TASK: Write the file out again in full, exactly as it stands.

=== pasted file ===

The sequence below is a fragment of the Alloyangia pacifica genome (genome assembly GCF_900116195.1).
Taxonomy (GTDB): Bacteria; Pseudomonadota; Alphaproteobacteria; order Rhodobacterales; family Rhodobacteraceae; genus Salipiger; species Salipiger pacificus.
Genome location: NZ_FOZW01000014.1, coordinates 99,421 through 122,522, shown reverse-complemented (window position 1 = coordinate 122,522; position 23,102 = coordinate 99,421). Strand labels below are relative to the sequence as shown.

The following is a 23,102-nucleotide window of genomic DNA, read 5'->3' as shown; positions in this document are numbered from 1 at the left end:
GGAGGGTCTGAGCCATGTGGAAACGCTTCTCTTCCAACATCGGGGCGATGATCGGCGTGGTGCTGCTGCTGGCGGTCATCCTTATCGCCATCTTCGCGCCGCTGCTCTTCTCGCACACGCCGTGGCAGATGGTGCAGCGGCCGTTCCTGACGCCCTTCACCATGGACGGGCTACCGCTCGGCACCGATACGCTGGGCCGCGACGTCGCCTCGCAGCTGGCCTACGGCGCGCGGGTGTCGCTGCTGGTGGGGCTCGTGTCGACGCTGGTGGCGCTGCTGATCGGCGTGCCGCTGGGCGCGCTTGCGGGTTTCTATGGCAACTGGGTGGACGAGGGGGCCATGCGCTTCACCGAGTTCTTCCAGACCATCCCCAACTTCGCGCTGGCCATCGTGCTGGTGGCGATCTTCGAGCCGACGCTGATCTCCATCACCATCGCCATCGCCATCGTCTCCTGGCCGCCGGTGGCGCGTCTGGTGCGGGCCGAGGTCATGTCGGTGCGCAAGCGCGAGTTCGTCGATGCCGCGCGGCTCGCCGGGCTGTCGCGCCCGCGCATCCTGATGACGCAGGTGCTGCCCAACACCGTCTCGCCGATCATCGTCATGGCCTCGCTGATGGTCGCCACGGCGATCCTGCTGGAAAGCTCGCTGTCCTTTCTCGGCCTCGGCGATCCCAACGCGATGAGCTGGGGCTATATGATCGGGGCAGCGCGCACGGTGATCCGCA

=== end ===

The sequence below is a fragment of the Alloyangia pacifica genome (genome assembly GCF_900116195.1).
Taxonomy (GTDB): Bacteria; Pseudomonadota; Alphaproteobacteria; order Rhodobacterales; family Rhodobacteraceae; genus Salipiger; species Salipiger pacificus.
Genome location: NZ_FOZW01000014.1, coordinates 99,421 through 122,522, shown reverse-complemented (window position 1 = coordinate 122,522; position 23,102 = coordinate 99,421). Strand labels below are relative to the sequence as shown.

The following is a 23,102-nucleotide window of genomic DNA, read 5'->3' as shown; positions in this document are numbered from 1 at the left end:
GGAGGGTCTGAGCCATGTGGAAACGCTTCTCTTCCAACATCGGGGCGATGATCGGCGTGGTGCTGCTGCTGGCGGTCATCCTTATCGCCATCTTCGCGCCGCTGCTCTTCTCGCACACGCCGTGGCAGATGGTGCAGCGGCCGTTCCTGACGCCCTTCACCATGGACGGGCTACCGCTCGGCACCGATACGCTGGGCCGCGACGTCGCCTCGCAGCTGGCCTACGGCGCGCGGGTGTCGCTGCTGGTGGGGCTCGTGTCGACGCTGGTGGCGCTGCTGATCGGCGTGCCGCTGGGCGCGCTTGCGGGTTTCTATGGCAACTGGGTGGACGAGGGGGCCATGCGCTTCACCGAGTTCTTCCAGACCATCCCCAACTTCGCGCTGGCCATCGTGCTGGTGGCGATCTTCGAGCCGACGCTGATCTCCATCACCATCGCCATCGCCATCGTCTCCTGGCCGCCGGTGGCGCGTCTGGTGCGGGCCGAGGTCATGTCGGTGCGCAAGCGCGAGTTCGTCGATGCCGCGCGGCTCGCCGGGCTGTCGCGCCCGCGCATCCTGATGACGCAGGTGCTGCCCAACACCGTCTCGCCGATCATCGTCATGGCCTCGCTGATGGTCGCCACGGCGATCCTGCTGGAAAGCTCGCTGTCCTTTCTCGGCCTCGGCGATCCCAACGCGATGAGCTGGGGCTATATGATCGGGGCAGCGCGCACGGTGATCCGCA